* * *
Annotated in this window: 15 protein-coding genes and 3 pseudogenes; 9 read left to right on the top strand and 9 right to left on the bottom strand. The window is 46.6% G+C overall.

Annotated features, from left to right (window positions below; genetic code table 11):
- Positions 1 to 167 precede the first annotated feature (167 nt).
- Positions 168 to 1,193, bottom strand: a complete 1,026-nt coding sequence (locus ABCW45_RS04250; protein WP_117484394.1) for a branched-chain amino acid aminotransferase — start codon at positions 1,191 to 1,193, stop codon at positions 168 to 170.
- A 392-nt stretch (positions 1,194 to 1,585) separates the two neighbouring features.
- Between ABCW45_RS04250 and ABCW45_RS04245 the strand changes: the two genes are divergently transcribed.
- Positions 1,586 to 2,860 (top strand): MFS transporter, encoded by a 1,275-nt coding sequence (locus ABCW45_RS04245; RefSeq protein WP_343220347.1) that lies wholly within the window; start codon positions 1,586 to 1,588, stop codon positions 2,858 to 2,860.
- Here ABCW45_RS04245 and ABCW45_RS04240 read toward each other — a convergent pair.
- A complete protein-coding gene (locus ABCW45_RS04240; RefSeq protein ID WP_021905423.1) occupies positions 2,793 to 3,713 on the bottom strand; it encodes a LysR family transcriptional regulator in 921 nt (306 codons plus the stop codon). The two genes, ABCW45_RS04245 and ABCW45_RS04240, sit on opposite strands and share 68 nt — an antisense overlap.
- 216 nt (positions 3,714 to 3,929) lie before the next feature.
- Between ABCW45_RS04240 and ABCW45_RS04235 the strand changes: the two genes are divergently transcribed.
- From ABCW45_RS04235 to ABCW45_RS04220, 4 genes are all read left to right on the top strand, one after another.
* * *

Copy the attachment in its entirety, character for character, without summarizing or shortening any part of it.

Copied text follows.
Annotated in this window: 15 protein-coding genes and 3 pseudogenes; 9 read left to right on the top strand and 9 right to left on the bottom strand. The window is 46.6% G+C overall.

Annotated features, from left to right (window positions below; genetic code table 11):
- Positions 1 to 167 precede the first annotated feature (167 nt).
- Positions 168 to 1,193, bottom strand: a complete 1,026-nt coding sequence (locus ABCW45_RS04250; protein WP_117484394.1) for a branched-chain amino acid aminotransferase — start codon at positions 1,191 to 1,193, stop codon at positions 168 to 170.
- A 392-nt stretch (positions 1,194 to 1,585) separates the two neighbouring features.
- Between ABCW45_RS04250 and ABCW45_RS04245 the strand changes: the two genes are divergently transcribed.
- Positions 1,586 to 2,860 (top strand): MFS transporter, encoded by a 1,275-nt coding sequence (locus ABCW45_RS04245; RefSeq protein WP_343220347.1) that lies wholly within the window; start codon positions 1,586 to 1,588, stop codon positions 2,858 to 2,860.
- Here ABCW45_RS04245 and ABCW45_RS04240 read toward each other — a convergent pair.
- A complete protein-coding gene (locus ABCW45_RS04240; RefSeq protein ID WP_021905423.1) occupies positions 2,793 to 3,713 on the bottom strand; it encodes a LysR family transcriptional regulator in 921 nt (306 codons plus the stop codon). The two genes, ABCW45_RS04245 and ABCW45_RS04240, sit on opposite strands and share 68 nt — an antisense overlap.
- 216 nt (positions 3,714 to 3,929) lie before the next feature.
- Between ABCW45_RS04240 and ABCW45_RS04235 the strand changes: the two genes are divergently transcribed.
- From ABCW45_RS04235 to ABCW45_RS04220, 4 genes are all read left to right on the top strand, one after another.